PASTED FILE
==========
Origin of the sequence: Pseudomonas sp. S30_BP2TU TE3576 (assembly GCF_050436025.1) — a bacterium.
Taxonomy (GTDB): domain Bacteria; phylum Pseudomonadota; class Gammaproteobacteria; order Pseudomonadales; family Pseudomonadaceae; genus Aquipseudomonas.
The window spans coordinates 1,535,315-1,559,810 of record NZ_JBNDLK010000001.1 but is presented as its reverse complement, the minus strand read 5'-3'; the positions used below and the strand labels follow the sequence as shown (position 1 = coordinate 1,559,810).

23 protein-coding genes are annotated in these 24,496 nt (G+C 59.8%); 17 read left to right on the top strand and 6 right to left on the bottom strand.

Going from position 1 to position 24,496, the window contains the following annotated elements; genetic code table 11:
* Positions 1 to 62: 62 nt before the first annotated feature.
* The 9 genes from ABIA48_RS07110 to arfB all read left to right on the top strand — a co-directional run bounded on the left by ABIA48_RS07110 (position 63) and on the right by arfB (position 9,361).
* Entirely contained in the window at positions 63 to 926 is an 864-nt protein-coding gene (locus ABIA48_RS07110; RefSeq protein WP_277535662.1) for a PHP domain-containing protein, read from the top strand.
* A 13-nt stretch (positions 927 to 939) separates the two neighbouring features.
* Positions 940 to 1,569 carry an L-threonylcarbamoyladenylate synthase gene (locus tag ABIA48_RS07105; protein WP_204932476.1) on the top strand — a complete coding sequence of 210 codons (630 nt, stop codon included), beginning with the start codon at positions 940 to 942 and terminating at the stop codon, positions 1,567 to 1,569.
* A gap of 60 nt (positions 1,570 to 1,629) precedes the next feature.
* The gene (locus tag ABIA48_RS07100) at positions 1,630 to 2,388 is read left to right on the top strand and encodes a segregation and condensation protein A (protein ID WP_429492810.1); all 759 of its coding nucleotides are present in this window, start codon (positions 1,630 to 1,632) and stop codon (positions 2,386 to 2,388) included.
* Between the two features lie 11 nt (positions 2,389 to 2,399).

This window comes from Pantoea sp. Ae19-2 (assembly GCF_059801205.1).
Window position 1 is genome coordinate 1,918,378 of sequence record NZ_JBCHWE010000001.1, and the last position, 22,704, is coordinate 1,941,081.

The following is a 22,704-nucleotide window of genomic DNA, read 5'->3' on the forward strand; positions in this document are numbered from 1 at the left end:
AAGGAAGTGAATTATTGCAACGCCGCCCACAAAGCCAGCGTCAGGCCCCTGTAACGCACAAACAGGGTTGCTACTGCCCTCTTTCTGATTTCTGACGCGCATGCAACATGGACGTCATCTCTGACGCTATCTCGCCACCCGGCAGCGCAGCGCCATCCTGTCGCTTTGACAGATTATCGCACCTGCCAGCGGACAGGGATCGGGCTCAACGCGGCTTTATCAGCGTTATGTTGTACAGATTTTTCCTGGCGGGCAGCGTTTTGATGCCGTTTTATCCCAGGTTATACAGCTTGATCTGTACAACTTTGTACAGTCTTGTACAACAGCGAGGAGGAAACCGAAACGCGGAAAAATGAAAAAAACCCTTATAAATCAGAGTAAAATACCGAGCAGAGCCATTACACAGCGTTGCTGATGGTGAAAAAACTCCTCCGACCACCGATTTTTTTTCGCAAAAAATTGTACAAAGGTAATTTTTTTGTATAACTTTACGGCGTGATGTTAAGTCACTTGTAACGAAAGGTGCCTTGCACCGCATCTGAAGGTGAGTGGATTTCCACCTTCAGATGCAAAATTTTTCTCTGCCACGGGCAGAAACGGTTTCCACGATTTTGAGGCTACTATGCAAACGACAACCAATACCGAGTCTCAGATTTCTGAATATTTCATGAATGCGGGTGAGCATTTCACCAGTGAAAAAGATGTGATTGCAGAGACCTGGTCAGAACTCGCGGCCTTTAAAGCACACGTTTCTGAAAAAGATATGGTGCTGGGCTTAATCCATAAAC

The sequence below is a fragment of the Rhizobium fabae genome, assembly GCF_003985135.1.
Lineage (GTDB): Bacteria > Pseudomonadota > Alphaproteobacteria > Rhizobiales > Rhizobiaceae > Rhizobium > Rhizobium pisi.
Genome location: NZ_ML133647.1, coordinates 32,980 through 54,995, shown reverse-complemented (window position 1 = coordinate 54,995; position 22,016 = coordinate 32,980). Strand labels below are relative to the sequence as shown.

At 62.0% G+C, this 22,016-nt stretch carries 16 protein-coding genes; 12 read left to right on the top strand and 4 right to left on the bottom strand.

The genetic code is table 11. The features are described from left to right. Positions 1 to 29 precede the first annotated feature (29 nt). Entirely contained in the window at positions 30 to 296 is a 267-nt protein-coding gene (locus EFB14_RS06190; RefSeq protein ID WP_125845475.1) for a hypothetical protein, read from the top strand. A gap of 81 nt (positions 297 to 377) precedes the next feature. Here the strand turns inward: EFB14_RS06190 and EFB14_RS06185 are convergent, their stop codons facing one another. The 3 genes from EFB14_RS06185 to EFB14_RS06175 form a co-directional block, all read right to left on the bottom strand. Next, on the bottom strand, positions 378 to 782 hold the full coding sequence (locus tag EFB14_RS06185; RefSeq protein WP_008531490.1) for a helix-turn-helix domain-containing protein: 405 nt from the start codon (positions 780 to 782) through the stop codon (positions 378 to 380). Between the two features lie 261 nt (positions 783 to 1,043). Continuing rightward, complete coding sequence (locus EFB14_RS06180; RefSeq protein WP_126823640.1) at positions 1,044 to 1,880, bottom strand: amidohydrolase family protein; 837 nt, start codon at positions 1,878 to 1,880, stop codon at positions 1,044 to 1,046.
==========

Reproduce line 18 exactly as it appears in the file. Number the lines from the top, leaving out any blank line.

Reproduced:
The sequence below is a fragment of the Rhizobium fabae genome, assembly GCF_003985135.1.